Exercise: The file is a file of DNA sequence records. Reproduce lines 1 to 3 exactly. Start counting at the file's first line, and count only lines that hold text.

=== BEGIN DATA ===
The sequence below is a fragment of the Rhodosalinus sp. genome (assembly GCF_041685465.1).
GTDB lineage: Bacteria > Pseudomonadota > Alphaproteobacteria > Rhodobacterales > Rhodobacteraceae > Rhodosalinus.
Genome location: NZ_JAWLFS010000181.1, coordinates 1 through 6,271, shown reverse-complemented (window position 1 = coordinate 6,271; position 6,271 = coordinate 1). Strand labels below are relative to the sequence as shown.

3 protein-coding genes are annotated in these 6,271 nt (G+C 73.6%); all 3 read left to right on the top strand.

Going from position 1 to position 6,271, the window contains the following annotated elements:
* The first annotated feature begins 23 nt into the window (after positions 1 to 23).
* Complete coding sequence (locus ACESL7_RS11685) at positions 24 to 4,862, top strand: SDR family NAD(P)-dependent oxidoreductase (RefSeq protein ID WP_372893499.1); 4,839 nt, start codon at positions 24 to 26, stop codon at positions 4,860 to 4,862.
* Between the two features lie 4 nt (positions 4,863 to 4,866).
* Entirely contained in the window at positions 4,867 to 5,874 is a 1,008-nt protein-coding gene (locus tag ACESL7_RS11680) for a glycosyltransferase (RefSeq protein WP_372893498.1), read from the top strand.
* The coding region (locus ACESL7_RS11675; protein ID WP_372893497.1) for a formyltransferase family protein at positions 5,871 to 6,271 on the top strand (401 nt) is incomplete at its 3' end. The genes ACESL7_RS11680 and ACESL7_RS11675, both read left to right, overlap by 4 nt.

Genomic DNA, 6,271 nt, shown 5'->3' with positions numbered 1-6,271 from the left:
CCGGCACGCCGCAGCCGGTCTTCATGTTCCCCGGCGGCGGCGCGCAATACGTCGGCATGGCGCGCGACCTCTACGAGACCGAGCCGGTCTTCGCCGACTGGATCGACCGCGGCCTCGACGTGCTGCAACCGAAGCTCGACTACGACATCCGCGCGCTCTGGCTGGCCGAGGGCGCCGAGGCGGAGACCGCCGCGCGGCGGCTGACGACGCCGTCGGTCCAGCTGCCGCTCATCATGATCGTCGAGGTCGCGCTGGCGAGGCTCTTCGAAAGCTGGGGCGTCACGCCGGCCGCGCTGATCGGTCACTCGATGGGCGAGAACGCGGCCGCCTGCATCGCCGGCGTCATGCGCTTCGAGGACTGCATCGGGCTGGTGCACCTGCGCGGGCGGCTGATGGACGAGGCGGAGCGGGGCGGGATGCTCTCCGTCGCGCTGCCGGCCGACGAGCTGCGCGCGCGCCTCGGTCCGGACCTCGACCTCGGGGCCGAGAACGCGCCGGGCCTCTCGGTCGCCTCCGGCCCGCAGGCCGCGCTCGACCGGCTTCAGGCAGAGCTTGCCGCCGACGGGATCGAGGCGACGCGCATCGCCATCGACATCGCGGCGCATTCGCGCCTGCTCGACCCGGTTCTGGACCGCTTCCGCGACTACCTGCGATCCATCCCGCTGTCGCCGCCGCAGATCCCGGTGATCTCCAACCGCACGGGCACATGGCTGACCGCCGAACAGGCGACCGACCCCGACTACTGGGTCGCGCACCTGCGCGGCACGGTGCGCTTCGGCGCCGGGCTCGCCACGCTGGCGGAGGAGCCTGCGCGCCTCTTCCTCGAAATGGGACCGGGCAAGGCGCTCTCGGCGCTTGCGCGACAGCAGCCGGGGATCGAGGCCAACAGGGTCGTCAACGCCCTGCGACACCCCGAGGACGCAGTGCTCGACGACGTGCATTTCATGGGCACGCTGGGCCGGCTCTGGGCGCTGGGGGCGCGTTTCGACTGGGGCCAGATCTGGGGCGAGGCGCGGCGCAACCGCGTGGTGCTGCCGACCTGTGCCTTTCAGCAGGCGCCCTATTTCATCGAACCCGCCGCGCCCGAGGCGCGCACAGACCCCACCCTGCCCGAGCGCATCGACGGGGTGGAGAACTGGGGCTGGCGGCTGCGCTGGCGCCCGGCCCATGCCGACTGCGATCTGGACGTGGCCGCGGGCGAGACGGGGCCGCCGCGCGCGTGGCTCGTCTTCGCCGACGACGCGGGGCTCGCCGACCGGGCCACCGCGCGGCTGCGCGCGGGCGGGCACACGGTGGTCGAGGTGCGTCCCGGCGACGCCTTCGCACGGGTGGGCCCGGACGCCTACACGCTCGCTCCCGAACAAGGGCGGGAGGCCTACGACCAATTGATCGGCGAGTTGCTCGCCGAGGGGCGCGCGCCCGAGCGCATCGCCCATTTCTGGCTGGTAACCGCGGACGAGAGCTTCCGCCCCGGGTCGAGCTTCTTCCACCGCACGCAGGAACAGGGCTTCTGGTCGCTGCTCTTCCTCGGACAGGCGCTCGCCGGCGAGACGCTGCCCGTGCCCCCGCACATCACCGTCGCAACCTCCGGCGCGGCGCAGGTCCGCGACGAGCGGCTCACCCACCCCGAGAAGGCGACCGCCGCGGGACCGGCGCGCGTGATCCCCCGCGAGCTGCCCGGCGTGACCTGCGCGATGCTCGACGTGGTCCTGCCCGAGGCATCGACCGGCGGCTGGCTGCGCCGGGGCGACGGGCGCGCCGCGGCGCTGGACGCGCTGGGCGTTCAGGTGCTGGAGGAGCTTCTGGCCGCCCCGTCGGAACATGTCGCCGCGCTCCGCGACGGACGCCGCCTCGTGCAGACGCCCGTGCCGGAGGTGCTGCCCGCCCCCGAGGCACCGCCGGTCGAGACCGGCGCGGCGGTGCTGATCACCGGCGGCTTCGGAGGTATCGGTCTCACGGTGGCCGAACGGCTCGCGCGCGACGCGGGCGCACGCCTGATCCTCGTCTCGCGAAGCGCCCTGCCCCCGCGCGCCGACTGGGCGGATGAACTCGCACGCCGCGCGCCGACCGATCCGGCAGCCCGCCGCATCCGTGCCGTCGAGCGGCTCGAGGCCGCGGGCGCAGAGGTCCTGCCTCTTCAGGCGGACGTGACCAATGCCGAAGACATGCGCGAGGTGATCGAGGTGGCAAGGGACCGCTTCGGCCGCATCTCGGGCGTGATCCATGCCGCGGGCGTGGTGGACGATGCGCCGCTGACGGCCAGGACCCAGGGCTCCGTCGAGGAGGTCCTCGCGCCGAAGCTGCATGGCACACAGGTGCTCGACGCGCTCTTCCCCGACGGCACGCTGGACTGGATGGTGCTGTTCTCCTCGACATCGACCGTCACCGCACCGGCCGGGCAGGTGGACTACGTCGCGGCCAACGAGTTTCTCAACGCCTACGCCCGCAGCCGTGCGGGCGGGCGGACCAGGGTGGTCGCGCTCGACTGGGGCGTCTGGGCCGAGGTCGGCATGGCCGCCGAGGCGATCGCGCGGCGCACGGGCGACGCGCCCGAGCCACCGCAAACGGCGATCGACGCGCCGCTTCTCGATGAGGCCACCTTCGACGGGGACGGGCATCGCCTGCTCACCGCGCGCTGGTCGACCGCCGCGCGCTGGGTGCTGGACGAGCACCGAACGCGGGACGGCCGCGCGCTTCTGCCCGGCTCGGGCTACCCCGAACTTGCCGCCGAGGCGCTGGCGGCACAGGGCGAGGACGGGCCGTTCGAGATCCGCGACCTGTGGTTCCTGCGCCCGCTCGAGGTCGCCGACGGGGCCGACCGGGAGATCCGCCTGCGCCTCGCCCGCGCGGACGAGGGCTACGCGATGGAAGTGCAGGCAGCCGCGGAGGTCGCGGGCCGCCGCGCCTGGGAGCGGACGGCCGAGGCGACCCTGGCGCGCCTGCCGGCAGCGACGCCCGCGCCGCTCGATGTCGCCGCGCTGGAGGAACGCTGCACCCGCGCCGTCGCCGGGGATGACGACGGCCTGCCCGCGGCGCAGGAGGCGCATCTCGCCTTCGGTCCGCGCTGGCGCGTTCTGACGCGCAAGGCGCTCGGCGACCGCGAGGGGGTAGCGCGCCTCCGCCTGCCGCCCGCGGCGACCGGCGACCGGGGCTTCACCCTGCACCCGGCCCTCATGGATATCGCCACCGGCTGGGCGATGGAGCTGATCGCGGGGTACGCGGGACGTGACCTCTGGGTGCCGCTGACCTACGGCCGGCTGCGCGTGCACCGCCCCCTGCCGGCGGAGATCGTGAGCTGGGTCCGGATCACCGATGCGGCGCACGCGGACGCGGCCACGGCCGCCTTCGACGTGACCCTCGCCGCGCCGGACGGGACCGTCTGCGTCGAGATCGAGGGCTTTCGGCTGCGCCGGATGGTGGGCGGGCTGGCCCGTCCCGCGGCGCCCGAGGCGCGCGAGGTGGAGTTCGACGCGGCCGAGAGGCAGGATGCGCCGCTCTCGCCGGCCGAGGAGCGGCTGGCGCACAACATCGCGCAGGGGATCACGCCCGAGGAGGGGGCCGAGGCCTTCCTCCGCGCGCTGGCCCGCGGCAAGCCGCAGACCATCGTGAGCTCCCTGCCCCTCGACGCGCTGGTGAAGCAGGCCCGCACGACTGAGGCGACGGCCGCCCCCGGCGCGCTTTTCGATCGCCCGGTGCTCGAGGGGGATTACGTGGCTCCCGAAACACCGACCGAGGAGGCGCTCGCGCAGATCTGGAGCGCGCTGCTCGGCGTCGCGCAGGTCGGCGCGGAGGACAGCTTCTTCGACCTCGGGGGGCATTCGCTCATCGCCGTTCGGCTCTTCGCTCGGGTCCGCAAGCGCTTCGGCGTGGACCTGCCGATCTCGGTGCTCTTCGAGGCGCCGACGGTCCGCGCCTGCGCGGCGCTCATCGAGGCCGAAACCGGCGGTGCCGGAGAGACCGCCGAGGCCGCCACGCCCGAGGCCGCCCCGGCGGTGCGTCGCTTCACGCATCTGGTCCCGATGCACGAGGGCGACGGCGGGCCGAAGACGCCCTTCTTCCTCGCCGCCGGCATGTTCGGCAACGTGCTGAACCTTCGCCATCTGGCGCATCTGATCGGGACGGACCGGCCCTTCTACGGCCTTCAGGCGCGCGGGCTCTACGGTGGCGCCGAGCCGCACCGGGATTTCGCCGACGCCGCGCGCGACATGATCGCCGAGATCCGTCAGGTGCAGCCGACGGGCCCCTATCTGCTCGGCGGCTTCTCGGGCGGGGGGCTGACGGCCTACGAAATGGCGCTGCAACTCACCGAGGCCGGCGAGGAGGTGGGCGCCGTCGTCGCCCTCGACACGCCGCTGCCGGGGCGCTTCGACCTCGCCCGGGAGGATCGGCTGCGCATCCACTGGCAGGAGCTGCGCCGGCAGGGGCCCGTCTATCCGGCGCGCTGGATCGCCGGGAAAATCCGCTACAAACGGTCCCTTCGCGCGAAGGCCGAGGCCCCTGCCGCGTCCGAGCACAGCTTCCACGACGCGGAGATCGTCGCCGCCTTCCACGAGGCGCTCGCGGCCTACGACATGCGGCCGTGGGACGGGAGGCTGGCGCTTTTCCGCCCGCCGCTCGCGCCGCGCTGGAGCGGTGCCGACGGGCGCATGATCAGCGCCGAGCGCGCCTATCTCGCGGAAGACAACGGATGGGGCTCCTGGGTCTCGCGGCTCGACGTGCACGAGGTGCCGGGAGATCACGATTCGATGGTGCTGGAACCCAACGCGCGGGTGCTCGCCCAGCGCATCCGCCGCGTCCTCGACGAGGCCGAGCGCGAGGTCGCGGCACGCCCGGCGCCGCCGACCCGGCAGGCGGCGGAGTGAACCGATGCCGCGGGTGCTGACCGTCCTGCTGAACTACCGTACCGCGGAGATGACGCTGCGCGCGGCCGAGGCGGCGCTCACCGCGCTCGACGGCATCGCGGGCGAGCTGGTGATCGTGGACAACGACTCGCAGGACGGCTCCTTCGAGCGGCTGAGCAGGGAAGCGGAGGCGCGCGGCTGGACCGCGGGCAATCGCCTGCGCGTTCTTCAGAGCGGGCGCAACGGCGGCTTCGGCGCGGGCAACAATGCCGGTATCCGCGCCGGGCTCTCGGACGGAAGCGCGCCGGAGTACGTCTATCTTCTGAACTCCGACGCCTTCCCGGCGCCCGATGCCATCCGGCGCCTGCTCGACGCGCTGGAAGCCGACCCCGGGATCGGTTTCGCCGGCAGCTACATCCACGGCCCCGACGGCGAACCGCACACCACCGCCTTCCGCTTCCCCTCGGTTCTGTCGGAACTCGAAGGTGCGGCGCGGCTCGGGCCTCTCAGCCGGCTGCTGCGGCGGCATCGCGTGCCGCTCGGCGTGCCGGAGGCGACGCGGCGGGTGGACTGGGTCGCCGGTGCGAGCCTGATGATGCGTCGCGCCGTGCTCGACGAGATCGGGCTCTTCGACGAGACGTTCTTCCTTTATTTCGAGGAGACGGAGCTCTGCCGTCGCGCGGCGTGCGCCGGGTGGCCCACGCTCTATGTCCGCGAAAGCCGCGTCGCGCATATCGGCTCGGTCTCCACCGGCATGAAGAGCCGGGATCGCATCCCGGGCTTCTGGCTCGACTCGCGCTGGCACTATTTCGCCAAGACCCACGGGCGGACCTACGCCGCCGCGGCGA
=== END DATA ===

The sequence below is a fragment of the Rhodosalinus sp. genome (assembly GCF_041685465.1).
GTDB lineage: Bacteria > Pseudomonadota > Alphaproteobacteria > Rhodobacterales > Rhodobacteraceae > Rhodosalinus.
Genome location: NZ_JAWLFS010000181.1, coordinates 1 through 6,271, shown reverse-complemented (window position 1 = coordinate 6,271; position 6,271 = coordinate 1). Strand labels below are relative to the sequence as shown.